Reading this account, please keep in mind that in general, "the outdoors" is a completely new thing to me. Just a few short years ago, the idea of waking up before 9am if I didn't have to was incomprehensible; I couldn't stand to be in 75°F heat longer than a few minutes; I had always been an "inside kid." When my friends were outside playing, I was inside practicing saxophone or playing video games. I don't regret that at all; I still love music, computers, video games, and playing the saxophone. So this whole waking up at 4am to go kayaking is a pretty radical thing for me...

I'm either going mining or kayaking in the dark
Anyway, since I'm so new to all this, sometimes key things don't occur to me. Things like at 5am in the summer, it's dark. Of course intellectually I knew this, and the whole reason I was launching so early was predicated on this fact... But I didn't think about how I would not only launch in complete darkness, but paddle for an hour before the sun came up.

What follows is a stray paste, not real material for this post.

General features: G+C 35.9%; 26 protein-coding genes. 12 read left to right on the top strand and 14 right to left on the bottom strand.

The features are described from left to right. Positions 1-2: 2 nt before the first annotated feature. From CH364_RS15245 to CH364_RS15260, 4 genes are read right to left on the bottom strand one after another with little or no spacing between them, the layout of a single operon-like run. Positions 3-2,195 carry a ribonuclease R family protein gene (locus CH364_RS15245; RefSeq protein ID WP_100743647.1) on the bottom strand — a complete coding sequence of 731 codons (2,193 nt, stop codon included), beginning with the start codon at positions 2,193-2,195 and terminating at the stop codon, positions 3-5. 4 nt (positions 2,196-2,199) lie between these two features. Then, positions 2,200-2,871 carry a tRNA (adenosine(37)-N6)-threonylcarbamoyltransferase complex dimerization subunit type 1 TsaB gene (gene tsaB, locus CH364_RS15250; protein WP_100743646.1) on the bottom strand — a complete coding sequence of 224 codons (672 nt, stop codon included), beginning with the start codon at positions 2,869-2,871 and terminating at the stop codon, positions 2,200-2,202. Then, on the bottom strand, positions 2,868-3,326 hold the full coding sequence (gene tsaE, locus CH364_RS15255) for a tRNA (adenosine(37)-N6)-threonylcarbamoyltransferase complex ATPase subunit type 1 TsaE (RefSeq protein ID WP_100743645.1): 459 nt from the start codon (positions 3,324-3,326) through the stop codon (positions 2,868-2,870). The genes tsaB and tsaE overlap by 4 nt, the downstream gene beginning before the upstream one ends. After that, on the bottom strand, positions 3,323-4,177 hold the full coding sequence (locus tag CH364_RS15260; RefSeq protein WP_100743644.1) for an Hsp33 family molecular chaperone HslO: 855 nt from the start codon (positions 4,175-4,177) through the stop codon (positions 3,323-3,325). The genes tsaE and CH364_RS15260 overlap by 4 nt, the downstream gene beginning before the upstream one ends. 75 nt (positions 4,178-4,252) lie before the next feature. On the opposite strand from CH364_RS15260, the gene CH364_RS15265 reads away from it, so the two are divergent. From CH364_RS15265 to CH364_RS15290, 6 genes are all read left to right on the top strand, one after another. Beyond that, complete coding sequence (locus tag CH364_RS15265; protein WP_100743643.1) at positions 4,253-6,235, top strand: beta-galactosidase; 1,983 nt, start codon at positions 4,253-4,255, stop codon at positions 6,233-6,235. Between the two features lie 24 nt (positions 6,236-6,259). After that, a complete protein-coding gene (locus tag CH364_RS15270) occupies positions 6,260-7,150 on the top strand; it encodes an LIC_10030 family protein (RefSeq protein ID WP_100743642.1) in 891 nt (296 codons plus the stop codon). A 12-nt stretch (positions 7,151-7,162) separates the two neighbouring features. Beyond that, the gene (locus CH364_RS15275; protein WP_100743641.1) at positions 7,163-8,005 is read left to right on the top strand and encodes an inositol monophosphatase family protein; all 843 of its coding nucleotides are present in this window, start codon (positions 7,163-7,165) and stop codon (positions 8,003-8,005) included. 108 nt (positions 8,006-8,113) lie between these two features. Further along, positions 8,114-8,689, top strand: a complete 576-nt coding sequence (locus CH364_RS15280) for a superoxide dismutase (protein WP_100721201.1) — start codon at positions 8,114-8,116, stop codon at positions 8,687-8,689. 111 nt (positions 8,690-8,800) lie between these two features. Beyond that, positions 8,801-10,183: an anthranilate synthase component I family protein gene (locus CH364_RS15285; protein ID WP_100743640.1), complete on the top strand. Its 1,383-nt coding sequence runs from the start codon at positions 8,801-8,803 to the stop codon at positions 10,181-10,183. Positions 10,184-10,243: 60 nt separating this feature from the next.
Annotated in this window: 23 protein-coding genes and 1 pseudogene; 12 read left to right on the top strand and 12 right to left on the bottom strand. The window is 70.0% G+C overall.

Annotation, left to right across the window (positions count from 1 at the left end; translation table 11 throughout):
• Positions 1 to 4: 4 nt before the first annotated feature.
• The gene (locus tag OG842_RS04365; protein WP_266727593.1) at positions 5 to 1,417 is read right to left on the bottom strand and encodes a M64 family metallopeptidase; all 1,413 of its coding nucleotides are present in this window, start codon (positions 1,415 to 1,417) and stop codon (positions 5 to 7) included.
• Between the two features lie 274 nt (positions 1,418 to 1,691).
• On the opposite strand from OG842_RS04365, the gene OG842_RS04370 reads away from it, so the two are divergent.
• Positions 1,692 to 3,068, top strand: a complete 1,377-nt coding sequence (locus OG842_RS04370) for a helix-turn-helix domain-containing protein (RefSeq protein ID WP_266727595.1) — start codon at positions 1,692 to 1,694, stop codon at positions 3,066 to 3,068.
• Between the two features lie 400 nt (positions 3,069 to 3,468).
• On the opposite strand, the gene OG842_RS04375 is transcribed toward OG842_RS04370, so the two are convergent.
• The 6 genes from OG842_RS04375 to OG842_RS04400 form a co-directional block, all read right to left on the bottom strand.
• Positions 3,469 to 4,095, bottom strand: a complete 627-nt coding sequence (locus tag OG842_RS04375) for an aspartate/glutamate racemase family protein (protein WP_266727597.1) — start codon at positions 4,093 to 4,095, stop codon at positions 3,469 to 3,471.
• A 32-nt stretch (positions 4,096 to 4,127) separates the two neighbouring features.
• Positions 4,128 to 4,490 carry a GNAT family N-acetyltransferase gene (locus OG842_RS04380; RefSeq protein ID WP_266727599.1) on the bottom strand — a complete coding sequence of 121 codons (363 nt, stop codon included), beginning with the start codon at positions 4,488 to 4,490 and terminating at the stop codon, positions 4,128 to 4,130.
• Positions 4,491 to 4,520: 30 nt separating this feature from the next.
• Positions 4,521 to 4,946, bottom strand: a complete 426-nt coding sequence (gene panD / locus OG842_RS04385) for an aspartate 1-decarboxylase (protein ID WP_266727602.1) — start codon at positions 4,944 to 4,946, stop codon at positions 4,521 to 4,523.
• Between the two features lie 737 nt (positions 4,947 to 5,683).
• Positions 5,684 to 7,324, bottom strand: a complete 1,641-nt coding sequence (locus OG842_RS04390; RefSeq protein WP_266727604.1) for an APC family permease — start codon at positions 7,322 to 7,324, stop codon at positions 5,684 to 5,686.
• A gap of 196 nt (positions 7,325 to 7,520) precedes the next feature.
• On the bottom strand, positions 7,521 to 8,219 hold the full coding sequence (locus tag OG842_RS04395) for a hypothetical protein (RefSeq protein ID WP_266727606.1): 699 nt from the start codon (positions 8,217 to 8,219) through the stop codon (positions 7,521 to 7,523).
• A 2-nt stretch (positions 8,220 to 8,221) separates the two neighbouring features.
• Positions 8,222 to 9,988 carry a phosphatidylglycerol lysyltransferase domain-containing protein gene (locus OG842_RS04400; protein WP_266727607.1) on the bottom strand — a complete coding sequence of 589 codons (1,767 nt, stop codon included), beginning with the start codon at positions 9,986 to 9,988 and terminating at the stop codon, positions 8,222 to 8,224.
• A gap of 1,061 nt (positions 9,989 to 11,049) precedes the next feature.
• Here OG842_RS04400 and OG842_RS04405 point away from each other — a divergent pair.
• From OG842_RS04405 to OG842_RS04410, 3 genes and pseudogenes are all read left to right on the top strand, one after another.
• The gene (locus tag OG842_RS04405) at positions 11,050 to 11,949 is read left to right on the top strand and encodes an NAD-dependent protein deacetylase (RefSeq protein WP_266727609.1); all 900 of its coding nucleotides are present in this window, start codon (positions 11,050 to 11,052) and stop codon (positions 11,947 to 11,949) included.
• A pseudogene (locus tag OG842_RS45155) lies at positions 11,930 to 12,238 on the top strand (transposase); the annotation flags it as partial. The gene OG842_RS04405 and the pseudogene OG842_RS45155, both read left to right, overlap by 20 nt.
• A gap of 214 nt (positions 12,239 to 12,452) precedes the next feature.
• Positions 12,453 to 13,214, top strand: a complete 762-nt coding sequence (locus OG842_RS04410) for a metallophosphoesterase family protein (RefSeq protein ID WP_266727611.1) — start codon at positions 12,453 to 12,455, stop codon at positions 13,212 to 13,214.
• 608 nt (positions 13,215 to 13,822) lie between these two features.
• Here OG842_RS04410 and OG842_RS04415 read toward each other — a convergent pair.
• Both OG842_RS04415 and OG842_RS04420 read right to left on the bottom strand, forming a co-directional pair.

Good thing I had my LED headlamp! Best purchase ever, after the kayaks and collapsible fishing rod of course. The water level was so high I the kayak floated in the tall grass that is usually 20' from the water. I hopped in, and paddled through what is normally definitely land. About a million bugs fell on me as I made my way through the grass, something that even 3 months ago would have creeped me out so much I would have turned around right then... But not today. I brushed them off, and shortly I heard the quiet gurgling sound that meant I was in open water, in the creek proper.